HP admits faulty keyboard on 2-mth laptop-options?

  Williep 10:38 15 Jul 06
Locked

2 months ago I bought a HP laptop (8000 series) from a well known chain of stores. Ever since purchase a fault randomly kicks in every so often, sometimes once every few days, sometimes several times a day. The CONTROL key spontaneously comes on, also sometimes CAPS LOCK. Well, the PC thinks the key is being held down - though I installed a keyboard detection freeware that even when the fault occurs tells me the keys physically are working fine and are not depressed. But the PC thinks the CONTROL key is down, behaves thus and I usually end up losing whatever I'm working on and having to reboot (I do a lot of word processing and that seems to bring the fault on). The laptop really isn't fit for purpose.

After numerous calls both to the shop and to HP I stumbled across several laptop forums where lots of other people are having similar problems with the HP 8000 and 5000 series keyboards; some blame the keyboard, some say the wires from the keyboard might be overheating or shorting, some say it's a fault with BIOS settings, others a keyboard driver issue, but noone yet has a solution. I emailed HP again saying I now know I'm not the only person having problems, what do they suggest?

They wrote back saying, yes we are well aware of this problem and are working on it but don't have a solution at the moment, and advised me meanwhile to reinstall certain software patches (whose description didn't relate to the keyboard and after installing haven't made a blind bit of difference to the fault).

So in summary I have purchased, 2 months ago, a laptop whose manufaturer admits there is a fault with these models that they are as yet unable to fix. The store I bought it from asked me to send it to their headquarters for repairs - which I pointed out would be pointless, as people who have sent their laptops back to HP for replacement keyuboards or even whole laptops have been sent back new or "mended" laptops with the same problem. Even if I accepted a replacement HP 8000 series laptop there's still a good chance it too would be faulty. So I can't see the point of having it "repaired" or "replaced" with an equally defective machine. Despite showing the email from HP, the store refuses to refund me on the grounds that I'm not entitled to a refund, only (at best) a replacement. And there's no knowing how long it will be before HP can come up with a fix, if at atll. Any suggestions gratefully received - and if anyone else has a HP 8000 (or 5000) series machine with a faulty keyboard, now you know you're not alone!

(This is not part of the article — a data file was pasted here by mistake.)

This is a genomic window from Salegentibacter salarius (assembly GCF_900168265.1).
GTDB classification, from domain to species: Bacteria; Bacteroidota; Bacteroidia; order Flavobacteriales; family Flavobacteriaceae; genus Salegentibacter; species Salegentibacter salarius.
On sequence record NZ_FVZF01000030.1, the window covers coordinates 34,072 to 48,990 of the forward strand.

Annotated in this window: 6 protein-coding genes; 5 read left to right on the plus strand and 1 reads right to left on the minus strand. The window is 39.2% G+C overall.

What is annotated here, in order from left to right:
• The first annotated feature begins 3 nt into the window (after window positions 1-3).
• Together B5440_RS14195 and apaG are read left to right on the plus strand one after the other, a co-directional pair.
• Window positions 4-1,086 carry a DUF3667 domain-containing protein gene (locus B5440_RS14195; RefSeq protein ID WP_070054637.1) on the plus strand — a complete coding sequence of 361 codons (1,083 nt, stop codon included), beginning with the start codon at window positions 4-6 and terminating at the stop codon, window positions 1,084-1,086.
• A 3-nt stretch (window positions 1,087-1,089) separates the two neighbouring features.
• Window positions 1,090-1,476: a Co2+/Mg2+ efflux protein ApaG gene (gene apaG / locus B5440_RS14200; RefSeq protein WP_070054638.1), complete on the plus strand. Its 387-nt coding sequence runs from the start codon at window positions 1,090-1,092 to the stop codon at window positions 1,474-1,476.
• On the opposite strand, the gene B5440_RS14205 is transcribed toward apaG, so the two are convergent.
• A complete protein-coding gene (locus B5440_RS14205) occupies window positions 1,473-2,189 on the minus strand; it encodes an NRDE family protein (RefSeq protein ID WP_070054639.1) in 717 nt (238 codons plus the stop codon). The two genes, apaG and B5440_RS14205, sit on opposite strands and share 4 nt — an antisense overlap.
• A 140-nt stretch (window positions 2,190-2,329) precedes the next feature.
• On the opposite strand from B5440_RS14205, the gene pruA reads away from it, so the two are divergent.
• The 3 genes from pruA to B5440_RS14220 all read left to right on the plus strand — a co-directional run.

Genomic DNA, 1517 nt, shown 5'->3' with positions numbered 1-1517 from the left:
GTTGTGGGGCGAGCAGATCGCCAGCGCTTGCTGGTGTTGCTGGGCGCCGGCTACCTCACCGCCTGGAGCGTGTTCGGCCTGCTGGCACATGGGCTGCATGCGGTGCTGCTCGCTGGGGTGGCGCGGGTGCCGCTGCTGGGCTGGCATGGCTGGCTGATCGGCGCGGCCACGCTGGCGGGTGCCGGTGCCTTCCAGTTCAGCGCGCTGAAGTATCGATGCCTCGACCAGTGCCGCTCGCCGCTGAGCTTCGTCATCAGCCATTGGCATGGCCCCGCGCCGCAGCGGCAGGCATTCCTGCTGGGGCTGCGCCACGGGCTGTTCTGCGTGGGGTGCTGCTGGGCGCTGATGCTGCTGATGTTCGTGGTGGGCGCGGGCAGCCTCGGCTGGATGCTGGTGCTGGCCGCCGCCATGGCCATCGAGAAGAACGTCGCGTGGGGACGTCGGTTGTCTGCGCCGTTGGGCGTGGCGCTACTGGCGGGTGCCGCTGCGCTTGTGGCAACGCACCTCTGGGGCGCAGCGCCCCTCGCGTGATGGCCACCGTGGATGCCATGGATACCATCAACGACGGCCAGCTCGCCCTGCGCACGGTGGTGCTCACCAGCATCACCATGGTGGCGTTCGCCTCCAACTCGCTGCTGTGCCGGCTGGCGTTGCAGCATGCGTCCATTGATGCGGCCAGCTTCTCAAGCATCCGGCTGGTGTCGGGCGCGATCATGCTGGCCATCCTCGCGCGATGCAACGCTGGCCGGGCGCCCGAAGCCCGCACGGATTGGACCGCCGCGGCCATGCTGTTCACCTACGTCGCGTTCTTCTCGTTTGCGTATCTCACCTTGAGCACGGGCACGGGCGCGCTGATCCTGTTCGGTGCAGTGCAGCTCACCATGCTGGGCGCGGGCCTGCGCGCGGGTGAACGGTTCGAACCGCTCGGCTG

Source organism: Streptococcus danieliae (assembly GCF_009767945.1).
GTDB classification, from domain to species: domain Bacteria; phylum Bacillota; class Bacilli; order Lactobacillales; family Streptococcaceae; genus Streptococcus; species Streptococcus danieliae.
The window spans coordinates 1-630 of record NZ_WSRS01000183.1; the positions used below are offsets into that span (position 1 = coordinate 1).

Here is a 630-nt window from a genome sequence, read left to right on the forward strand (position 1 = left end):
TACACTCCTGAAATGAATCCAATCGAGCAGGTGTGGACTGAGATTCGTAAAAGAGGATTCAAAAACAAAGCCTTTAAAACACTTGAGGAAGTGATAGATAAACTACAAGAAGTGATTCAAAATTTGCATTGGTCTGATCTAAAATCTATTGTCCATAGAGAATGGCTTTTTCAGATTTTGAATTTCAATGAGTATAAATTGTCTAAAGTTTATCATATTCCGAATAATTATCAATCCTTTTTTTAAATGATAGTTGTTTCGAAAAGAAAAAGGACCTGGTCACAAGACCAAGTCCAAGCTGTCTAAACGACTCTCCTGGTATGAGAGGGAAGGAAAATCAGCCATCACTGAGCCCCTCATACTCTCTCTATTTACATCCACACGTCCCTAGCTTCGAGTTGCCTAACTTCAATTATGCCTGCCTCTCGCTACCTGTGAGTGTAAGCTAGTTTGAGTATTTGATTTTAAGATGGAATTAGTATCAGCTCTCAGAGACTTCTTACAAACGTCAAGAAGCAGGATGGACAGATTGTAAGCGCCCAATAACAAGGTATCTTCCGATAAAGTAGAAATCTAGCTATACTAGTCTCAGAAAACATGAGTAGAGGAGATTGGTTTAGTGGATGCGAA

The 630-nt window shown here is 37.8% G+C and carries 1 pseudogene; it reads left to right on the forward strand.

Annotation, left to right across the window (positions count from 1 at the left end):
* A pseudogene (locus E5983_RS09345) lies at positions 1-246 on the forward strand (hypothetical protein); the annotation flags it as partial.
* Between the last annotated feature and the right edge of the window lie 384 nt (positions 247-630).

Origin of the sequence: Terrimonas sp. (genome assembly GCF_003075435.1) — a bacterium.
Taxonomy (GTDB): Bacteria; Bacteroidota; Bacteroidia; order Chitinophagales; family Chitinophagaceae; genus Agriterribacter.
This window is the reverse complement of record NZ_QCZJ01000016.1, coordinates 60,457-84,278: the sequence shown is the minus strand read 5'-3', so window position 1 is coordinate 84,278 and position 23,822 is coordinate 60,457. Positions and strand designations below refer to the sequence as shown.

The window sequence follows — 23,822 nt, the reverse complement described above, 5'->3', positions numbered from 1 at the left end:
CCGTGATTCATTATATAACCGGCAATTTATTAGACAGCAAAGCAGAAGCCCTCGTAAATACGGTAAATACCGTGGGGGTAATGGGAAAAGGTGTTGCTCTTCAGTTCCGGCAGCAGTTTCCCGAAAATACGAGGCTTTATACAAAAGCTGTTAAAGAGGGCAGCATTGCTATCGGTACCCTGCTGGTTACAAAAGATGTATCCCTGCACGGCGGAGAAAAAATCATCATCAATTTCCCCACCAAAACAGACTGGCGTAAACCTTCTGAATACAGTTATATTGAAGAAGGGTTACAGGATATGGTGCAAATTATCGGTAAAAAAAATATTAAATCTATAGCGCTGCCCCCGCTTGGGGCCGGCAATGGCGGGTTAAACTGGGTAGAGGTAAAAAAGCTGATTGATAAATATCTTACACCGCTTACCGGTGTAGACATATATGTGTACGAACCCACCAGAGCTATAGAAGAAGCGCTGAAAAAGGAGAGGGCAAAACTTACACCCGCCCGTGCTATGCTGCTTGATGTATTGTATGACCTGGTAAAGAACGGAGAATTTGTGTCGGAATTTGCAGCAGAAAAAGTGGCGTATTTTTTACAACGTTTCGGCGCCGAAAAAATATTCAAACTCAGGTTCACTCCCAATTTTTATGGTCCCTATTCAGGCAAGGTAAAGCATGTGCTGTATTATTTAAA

Taff™ 11:43 15 Jul 06

I suggest that in these circumstances youare entitled to a full refund as the goods are "Not fit for purpose".

To resolve the situation I suggest you send a letter by recorded delivery to the store`s customer service director stating the facts just as you have described above. Enclose the copy of the e-mail from HP. Ask for a written response within 7 days and suggest ever so politely that you will be taking the matter to Consumer Direct click here This organisation has replaced the old Trading Standards and is supported by the governments Office Of Fair Trading.

  Pamy 11:43 15 Jul 06

suggest you contact your local trading standards for advice, soon as.

  Taff™ 11:48 15 Jul 06

Quote from click here
You are entitled to your money back if there is a fault with the goods, or they are any of the following:

Unsatisfactory quality
Not fit for their purpose
Misdescribed (not what they are supposed to be)
You must be able to prove that the fault was present when the goods were sold. The burden of proof is on the consumer.

Even if you have used the goods a few times, you are probably still entitled to a refund. However, if you have had some use from the goods, the trader may make a reduction from the original price when refunding the money.

If you have not had a reasonable opportunity to check the goods, you could possibly be entitled to a refund if you complain at a later date.

However, since the 31st March 2003, the Sale and Supply of Goods to Consumers Regulations give you parallel or alternate rights. Instead of a refund, you may choose to ask for a replacement or a repair. Goods which do not conform to the contract within the six months after they were delivered are presumed to have been faulty when you got them. In these cases, you do not have to prove the fault was present when the goods were sold. Instead, the trader must prove that the fault was not present when the goods were sold. The burden of proof is on the trader.

If a repair or replacement is not available or turns out to be unsuitable, you could then ask for a refund. Contact Consumer Direct for further advice.